Idenix tumbles on hepatitis drug safety concerns
NEW YORK — Shares of Idenix Pharmaceuticals plunged Thursday after federal regulators halted trials of its hepatitis C drug due to the potential for heart damage.
Two weeks, Bristol-Myers shut down a clinical trial of its hepatitis C treatment because a patient suffered heart failure during a clinical trial.
The Food and Drug Administration has now placed a hold on human testing of IDX184, Idenix's most advanced drug. It said no heart-related side effects have been specifically linked to the drug, although some heart side effects have been seen in patients treated with IDX184 and standard drugs.
Idenix shares dropped $2.35, or 28.3 percent, to $5.96 in morning trading.
On Aug. 1, Bristol-Myers Squibb Co. said it had suspended trials of a drug designated BMS-986094. It said it was not clear that the side effects in the trial were linked to the drug itself. IDX184 and BMS-986094 are both nucleotide inhibitors, meaning they are designed to prevent the hepatitis C virus from making copies of itself. Bristol-Myers did not immediately respond to request for comment.
The FDA placed a clinical hold on trials of IDX184 in 2010 because of concerns about the effects of the drug on the liver. It removed the clinical hold in February.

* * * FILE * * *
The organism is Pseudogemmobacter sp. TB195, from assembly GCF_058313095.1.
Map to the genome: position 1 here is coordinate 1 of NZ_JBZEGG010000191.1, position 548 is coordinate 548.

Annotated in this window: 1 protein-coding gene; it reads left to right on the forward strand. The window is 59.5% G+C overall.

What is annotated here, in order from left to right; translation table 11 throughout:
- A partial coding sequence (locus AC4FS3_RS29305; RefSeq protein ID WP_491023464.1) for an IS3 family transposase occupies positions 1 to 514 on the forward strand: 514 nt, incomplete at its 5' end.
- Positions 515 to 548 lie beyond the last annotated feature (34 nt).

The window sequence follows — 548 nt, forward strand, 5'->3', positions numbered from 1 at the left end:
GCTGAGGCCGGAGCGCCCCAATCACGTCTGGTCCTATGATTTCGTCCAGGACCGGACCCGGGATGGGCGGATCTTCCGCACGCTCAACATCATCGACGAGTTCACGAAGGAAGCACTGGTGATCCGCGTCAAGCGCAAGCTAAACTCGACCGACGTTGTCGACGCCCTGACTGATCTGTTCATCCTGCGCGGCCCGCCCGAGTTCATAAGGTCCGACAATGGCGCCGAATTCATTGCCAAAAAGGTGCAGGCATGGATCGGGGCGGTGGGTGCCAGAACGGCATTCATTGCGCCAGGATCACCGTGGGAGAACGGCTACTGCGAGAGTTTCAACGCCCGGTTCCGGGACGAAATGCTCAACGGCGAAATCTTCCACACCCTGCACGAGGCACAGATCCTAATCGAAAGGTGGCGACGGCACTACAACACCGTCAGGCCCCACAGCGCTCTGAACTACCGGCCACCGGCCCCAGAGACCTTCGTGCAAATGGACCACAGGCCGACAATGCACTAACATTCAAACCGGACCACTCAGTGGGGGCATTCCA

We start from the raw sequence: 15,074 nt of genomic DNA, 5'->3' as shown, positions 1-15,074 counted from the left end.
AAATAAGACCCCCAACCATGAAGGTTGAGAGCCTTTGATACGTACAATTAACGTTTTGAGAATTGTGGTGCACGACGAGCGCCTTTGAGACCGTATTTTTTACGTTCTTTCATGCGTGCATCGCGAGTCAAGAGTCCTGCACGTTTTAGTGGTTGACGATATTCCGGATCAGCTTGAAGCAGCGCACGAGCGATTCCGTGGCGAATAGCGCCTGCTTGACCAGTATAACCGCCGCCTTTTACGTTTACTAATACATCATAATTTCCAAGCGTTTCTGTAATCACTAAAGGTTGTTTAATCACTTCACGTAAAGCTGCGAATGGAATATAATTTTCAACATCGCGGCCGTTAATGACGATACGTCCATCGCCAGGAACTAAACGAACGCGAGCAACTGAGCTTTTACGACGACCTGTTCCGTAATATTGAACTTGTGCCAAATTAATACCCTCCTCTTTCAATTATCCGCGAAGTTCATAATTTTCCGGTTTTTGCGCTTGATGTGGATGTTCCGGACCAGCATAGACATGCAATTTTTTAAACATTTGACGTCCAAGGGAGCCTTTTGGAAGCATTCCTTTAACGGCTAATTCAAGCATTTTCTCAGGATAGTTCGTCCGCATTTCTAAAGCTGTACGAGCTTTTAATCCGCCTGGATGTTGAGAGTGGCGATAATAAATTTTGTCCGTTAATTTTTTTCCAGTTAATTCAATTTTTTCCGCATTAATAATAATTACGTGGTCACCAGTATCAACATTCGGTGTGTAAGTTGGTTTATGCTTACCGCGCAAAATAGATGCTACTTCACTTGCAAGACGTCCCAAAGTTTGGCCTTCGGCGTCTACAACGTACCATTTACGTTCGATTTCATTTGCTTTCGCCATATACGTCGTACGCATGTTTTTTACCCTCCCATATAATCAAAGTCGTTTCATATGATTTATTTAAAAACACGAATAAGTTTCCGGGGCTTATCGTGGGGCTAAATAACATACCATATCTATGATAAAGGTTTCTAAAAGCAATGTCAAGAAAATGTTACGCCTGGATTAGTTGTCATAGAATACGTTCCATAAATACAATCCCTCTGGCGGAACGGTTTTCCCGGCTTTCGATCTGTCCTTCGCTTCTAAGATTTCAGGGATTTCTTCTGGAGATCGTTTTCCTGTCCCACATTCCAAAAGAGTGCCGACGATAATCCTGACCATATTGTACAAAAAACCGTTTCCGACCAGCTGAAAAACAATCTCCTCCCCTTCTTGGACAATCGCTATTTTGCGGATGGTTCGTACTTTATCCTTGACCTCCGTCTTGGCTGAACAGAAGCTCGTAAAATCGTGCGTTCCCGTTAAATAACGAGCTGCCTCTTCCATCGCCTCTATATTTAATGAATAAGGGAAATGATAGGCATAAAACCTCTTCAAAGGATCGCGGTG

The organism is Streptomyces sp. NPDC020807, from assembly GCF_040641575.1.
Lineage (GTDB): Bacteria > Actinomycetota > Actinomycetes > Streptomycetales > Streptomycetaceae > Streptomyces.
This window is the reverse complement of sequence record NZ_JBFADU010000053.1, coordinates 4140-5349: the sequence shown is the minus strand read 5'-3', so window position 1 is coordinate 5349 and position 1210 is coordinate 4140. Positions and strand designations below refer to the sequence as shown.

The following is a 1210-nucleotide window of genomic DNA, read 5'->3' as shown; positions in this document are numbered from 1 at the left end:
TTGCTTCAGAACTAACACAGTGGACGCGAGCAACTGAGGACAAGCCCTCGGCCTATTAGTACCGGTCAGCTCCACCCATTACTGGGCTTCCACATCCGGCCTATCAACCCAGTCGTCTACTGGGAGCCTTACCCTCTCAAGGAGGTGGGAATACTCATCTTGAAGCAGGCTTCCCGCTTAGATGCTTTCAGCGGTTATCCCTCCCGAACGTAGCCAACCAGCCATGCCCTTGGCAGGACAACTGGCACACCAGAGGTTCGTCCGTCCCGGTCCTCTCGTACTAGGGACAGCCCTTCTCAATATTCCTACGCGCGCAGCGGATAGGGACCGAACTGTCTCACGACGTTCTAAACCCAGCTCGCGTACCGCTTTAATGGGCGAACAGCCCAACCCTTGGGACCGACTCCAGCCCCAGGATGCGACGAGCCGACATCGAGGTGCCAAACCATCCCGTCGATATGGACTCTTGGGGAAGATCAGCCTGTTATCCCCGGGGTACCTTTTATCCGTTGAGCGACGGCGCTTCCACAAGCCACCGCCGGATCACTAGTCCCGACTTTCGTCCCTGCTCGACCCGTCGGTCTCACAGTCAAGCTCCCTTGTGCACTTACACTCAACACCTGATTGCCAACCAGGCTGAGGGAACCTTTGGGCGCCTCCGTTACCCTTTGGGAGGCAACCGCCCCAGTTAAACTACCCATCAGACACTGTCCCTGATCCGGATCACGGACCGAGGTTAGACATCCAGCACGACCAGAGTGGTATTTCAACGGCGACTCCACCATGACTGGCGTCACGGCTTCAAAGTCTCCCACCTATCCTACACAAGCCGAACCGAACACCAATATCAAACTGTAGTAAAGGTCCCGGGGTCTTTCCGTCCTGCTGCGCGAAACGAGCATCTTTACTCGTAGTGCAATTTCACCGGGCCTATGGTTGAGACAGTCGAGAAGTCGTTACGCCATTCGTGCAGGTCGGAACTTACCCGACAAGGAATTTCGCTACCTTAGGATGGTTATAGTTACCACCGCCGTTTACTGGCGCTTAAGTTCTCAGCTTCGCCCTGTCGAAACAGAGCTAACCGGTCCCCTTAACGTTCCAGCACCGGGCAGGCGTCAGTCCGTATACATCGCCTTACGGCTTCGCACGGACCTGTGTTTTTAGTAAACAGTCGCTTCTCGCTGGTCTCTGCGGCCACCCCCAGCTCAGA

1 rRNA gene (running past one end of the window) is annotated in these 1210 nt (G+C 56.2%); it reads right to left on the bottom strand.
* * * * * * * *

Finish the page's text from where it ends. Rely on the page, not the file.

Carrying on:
The company recently completed a mid-stage clinical trial of IDX184 and is preparing to report results from that trial. No patients are currently being treated with the drug. At a conference on Wednesday, Idenix President and CEO Ronald Renaud said the company is "quite pleased with the safety profile that we've seen to-date."
Shares of Achillion Pharmaceuticals Inc., a company that is developing a competing hepatitis C therapy, rose 24 cents, or 4.1 percent, to $6.14.
Hepatitis C is a virus that can lead to life-threatening liver damage and is the main cause of liver transplants in the United States. The disease is spread through the blood, and that can happen through sharing intravenous drug needles or having sex with an infected person. There are around 3 million Americans with the disease, which can go undetected for many years until the liver is severely damaged. More people will be diagnosed as the baby boomer generation ages.
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